09. August 2012 · 1 comment · Categories: Posts

Sorry I haven’t emailed you an update in a while.  It took a bit of effort to escape the pirates.  I finally ditched them on the most southerly point in England, Lizard Point.

You can not get any further south with out a boat.  And that is exactly what I have and hope to do…..

if the weather ever breaks.

In the mean time, when you are not sailing, you have to have someplace to put your boat.  You can tie it up to a dock, but you will have to pay the owners of the dock (usually called a Marina) a lot of money each day.  You can save money anchoring in a river, but in England even the river authorities charge you a fee to anchor.  At least it is less money then a Marina, but you do have trouble on anchor.


First your anchor can drag.  If you leave your boat the wind could strengthen and pull your boats anchor along the sea bed.  This can be bad if your boat hits something or a neighbours boat.  Luckly we have not had that happen yet.  But we did come back from a day out to find our boat moved.  The high cliffs in Cornwall blocked the mobile phone signal and the Harbour Authorities had been calling all day to get us to move our boat.  They gave up and moved it themselves.  We came back all freaked that the anchor had dragged.  Then we checked our voice mail messages.  Opps!

Secound the wind can change direction and your boat can end up somewhere different.  Usually not in a good spot.  We ended up only a few feet away from a cement dock when the wind changed one day while we were out.  Lucky escape.  The boats paying £40 a night were not happy we were anchored 2 feet off their dock.  Don’t tell them we figured out the code to their WiFi while we were there!

Thirdly if the wind dies down at low tide slack water, the anchored boats can wonder all over the place and sometimes hit each other if they are too close.  We had to anchor in closer one night when the channel was cleared.  The wind died so we were stuck on anchor watch in the middle of the night just missing our neighbours by a few feet.

Fourthly, really creepy boats can move in beside you.  When we saw this creepy boat move in, we knew it was time to leave.

I barked and barked at them, but they would not go away.   I told my owners I was tired of waiting for a 4 day weather window to sail to Spain.  Their was a small two day window opening and I talked them into ‘cutting the distance down’ and sailing to the Finistere Peninsula in France.


Well off we left yesterday on a fair tide out of Falmouth in the afternoon hoping for the best.  But you guys know they never have any luck. 

It did start out nice.  The winds were light, but steady and the sea state was only a little rolly.  The winds shifted and got lighter, so they got out their great big cruising shoot and had fun playing with that.

Then it went down hill from there.  The first person to try and use the loo discovered..it was not fixed.  They had decided to ‘shut her down’ and join me in the ‘great outdoors’ peeing ‘elfresco’.  Only they used a bucket to throw it over board.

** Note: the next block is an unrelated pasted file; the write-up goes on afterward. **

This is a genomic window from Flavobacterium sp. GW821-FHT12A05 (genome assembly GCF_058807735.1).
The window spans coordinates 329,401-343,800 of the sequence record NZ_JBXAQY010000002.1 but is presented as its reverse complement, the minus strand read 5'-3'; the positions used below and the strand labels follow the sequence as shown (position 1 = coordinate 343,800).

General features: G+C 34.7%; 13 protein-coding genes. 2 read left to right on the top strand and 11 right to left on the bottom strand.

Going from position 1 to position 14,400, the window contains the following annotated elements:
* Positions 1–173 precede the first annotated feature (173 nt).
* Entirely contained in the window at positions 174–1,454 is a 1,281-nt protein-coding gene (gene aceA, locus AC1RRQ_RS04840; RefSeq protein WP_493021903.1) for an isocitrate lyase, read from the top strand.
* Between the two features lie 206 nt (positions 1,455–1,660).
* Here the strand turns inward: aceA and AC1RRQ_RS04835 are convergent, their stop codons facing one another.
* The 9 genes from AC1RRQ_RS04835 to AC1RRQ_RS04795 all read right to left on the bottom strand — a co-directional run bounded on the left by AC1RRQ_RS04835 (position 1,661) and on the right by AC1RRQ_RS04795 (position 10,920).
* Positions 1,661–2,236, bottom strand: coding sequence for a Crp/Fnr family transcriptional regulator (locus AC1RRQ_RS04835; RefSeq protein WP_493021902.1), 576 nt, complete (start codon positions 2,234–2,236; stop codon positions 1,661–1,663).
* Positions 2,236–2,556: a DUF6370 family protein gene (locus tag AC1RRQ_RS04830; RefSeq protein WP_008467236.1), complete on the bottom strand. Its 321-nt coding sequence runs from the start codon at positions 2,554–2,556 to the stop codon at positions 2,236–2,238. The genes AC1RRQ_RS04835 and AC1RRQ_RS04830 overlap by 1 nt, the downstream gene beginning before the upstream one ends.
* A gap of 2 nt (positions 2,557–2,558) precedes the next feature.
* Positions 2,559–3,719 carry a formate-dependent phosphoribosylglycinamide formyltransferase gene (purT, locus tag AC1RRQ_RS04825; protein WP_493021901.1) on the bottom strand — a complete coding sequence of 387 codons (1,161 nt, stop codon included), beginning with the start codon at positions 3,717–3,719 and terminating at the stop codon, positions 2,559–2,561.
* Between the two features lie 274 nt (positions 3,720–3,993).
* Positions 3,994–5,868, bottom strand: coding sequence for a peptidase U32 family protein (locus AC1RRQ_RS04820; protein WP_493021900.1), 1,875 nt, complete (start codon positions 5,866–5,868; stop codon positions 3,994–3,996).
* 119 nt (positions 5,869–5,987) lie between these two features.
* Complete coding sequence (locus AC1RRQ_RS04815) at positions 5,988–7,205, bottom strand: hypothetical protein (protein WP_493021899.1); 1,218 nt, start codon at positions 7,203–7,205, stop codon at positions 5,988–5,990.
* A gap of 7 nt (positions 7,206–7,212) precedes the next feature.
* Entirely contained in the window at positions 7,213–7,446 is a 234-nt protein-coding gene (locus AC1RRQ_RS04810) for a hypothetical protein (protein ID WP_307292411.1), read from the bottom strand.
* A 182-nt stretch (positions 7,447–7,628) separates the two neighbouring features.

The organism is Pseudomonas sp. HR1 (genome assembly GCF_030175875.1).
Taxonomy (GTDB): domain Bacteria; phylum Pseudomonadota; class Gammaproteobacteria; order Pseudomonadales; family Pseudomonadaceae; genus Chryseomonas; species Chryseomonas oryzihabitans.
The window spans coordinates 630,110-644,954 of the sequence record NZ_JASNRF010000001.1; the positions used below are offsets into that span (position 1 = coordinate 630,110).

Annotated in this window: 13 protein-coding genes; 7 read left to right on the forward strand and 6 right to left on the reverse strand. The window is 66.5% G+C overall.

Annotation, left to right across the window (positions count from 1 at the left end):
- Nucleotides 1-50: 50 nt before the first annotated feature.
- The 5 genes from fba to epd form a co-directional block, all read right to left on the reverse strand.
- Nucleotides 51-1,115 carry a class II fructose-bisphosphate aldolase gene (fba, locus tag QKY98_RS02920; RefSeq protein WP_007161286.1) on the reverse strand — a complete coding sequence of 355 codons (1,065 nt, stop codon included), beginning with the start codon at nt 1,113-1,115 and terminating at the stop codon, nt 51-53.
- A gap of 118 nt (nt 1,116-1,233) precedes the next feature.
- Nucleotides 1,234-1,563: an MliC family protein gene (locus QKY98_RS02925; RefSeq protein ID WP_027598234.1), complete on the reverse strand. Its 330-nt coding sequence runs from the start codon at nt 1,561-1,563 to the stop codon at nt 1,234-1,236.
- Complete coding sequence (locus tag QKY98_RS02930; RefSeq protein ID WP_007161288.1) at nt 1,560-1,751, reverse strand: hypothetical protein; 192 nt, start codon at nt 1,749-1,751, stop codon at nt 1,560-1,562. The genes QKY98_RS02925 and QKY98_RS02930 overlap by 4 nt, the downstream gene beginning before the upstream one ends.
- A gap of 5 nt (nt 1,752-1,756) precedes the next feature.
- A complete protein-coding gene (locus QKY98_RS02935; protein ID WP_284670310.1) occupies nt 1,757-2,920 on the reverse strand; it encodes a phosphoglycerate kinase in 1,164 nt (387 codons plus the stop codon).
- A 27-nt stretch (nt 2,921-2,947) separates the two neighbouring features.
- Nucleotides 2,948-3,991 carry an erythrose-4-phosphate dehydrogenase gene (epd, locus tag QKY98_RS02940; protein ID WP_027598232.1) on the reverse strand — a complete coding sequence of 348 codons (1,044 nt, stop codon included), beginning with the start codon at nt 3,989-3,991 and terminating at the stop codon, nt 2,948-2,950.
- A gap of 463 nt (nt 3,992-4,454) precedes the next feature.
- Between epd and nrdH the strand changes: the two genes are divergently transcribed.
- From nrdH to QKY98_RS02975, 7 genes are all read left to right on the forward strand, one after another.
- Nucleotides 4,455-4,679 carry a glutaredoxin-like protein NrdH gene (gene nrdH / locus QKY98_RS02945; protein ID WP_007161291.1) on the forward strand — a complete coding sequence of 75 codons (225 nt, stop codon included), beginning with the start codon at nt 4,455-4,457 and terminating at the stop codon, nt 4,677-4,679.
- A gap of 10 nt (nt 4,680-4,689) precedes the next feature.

Then the winds completely died so they packed up the sails and started the engine.  Engine started spitting out white smoke and overheating. Engine off, sails back up and lets see what is wrong.

They had to dismantle the cooling system to get at and clear a load of weed from the sea cock so the engine could get cold water to cool itself.  After a load of tries they found a BBQ skire, with the end bent into a small ‘U’ shape twisted in position before lifting, started to lift it out and clear it.

After wallowing at 1-1.5 kn they were finally able to drop the sails and start the engine as the sun set.

You would think that would be the last of their bad luck….but no way.  Everything must come in threes.

The winds quickly picked up again ,shortly after, on the beam.  They wanted to clear the decks in case it got rough and while stuffing the cruising shoot through the fore hatch the spinnaker halyard (an important line that runs inside the mask) accidentally got pulled out.  Noooo!

But they made it!  Yes they have left England behind and moved 100 miles south to fairer weather.

It is actually sunnier and warmer here.  The french are all well dressed, slender and actively engaged in some organised water sport.  There is no tacky sea side shops selling stupid floatation devices.

We missed the tides to get around the point of Finistere so we are tucked into the port of L’Aderwrac’h, south of Brest.  It is expensive here.  No anchoring allowed and tying to a buoy still costs you 30 euros.  But it did come with unlimited Wifi and showers. 

Despite all our fears that the language difference would cause a problem…some things are surprisingly easy to understand.  Guess what this means?

What else are you going to write on the back of your ‘welcome too’ our town signs.

After wandering around all day on no sleep there was only one thing that must be done by all Brits, and honorarily Brits……moules marinieres et pomme frites!

Especially as the protection of mussels and their breeding beds is the reason we can not anchor on this river any more. 

Off south again in the morning.  Through the Chenal du Four and the Raz de Sein on a fair tide in the morning to arrive at Audierne by late afternoon.  This will put us in a good position to get across the Bay of Biscay to Spain on the next 3 day weather window.

No they have not fixed the toilet or the spinniker line yet.  I am sure they can improvise for now.  Email Groco and tell them to send help soon!

Until next time enjoy the privacy!


1 Comment

  1. Quinn,

    Good to see that you have landed on foreign shores.